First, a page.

Myriad works discuss forgiveness, but few address it in the prison context. For most people, prisoners exist "out of sight and out of mind." Their stories are often reduced to a few short lines in news articles at the time of arrest or conviction.
But what happened before in the lives of the convicted? What has happened after? How have people in prison dealt with the harm they have caused and the harm they have suffered? What does forgiveness mean to them? What can we outsiders learn about the nature of forgiveness and prison from individuals who have both dealt and endured some of life's most painful experiences?
Expanding on his MPhil dissertation Echoes from Exile (with Distinction) from Trinity College Dublin, Michael McRay's important new book brings the perspectives and stories of fourteen Tennessee prisoners into public awareness. Weaving these narratives into a survey of forgiveness literature, McRay offers a map of the forgiveness topography. At once storytelling, academic, activism, and cartography, McRay's book is as necessary as it is accessible.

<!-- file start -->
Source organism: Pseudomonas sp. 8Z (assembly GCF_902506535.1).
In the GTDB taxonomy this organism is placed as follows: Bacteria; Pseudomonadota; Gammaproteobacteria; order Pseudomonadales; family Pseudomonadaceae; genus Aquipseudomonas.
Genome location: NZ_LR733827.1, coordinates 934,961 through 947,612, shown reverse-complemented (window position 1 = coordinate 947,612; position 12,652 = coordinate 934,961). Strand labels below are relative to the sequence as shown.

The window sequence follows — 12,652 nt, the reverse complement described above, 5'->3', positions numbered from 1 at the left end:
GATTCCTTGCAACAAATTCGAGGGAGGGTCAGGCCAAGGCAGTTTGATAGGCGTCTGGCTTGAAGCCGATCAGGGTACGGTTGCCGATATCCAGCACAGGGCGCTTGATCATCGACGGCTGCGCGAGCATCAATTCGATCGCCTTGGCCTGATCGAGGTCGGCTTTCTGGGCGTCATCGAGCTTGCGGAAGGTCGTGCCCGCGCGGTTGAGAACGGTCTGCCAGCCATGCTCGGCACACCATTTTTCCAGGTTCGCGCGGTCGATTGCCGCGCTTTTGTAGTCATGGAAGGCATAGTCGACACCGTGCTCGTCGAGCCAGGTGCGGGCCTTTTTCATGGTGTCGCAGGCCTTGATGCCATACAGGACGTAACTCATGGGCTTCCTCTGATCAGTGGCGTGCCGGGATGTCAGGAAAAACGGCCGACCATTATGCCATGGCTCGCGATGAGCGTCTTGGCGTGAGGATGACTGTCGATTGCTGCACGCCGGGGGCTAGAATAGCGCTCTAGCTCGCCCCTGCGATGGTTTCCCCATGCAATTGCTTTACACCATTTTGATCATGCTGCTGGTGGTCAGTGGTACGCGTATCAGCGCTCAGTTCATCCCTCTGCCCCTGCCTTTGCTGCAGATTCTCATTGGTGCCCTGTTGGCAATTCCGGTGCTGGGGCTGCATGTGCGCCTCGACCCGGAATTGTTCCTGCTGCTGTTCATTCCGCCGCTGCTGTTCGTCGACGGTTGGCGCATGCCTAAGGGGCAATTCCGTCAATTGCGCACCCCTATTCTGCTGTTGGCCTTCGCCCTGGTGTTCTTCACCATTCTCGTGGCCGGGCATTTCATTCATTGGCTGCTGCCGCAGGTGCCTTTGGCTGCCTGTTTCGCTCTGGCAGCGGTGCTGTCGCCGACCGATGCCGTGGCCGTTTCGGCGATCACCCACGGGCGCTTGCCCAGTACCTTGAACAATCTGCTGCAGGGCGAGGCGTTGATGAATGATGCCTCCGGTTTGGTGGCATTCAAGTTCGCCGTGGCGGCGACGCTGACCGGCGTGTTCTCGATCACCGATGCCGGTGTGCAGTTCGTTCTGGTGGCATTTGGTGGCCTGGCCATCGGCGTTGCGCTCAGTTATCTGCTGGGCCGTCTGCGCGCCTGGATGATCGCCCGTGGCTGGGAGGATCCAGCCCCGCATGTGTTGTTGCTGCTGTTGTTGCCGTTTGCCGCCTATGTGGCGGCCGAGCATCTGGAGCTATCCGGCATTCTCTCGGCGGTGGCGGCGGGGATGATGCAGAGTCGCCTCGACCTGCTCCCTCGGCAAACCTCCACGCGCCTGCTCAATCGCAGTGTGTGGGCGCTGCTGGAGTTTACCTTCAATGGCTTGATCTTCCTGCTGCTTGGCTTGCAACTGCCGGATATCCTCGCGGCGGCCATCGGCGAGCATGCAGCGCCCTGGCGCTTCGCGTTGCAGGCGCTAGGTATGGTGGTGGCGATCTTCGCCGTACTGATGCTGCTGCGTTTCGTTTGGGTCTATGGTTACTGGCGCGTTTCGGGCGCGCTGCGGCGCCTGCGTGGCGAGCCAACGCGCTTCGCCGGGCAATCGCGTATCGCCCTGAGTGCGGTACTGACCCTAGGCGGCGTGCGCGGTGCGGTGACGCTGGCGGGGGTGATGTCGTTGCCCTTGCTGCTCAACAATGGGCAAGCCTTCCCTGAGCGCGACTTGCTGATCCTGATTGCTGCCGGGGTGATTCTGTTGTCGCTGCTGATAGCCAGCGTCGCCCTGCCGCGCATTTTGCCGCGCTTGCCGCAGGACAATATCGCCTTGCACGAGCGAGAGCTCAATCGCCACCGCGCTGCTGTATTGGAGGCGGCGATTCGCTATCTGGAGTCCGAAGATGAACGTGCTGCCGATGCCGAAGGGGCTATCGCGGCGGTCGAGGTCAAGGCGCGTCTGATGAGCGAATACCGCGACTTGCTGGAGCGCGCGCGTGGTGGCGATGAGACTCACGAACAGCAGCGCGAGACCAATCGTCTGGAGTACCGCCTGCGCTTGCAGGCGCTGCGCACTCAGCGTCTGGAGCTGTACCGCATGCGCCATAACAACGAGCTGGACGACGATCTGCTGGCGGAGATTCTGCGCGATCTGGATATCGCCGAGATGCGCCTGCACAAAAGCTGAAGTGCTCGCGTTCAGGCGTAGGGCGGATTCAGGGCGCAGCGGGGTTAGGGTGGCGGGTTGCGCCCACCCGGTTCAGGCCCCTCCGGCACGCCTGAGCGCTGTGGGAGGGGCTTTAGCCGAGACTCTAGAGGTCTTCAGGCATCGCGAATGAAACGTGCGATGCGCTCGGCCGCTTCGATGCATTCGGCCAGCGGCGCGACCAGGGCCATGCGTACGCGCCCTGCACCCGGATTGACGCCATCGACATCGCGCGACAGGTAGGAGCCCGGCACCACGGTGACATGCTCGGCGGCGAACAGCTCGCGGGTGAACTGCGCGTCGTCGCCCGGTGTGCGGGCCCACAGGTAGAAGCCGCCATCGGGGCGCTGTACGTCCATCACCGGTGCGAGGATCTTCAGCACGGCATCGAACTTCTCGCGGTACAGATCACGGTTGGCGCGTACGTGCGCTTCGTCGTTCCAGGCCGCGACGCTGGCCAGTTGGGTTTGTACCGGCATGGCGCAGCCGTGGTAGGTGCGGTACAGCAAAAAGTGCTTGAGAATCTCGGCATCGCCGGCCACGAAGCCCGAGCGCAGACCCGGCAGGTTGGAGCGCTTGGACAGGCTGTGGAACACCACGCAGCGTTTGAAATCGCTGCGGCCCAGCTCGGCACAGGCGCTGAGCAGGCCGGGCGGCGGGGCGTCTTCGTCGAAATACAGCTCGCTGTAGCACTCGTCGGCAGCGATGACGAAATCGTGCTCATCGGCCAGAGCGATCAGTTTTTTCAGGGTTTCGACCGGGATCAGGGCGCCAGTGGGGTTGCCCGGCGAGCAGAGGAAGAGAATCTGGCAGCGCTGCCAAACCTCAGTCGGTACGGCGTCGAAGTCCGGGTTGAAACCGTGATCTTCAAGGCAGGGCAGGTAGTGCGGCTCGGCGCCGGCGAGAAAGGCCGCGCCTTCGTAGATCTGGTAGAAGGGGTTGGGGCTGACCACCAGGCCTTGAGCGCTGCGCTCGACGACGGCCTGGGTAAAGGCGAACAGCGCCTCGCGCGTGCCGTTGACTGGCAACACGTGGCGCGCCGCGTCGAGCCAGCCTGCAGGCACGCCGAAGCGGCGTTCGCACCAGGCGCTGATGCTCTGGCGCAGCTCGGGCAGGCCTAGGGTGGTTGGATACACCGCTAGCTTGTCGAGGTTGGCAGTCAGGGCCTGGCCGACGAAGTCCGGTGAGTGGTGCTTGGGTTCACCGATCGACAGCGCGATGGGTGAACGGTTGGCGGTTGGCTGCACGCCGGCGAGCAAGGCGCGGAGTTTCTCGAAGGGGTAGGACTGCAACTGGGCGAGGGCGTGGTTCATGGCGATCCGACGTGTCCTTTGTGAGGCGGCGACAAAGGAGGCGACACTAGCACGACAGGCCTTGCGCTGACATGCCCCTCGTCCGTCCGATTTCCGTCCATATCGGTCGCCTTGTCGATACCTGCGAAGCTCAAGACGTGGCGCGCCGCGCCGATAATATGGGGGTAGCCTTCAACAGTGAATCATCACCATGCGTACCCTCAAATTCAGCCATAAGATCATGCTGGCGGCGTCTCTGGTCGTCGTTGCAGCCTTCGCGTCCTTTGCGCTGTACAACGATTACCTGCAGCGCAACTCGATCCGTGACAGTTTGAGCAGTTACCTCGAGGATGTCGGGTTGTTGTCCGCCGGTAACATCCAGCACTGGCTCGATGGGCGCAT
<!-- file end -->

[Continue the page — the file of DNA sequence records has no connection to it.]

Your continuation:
There is a whole demographic we have essentially ignored when it comes to conversations on forgiveness. What would we learn if we listened?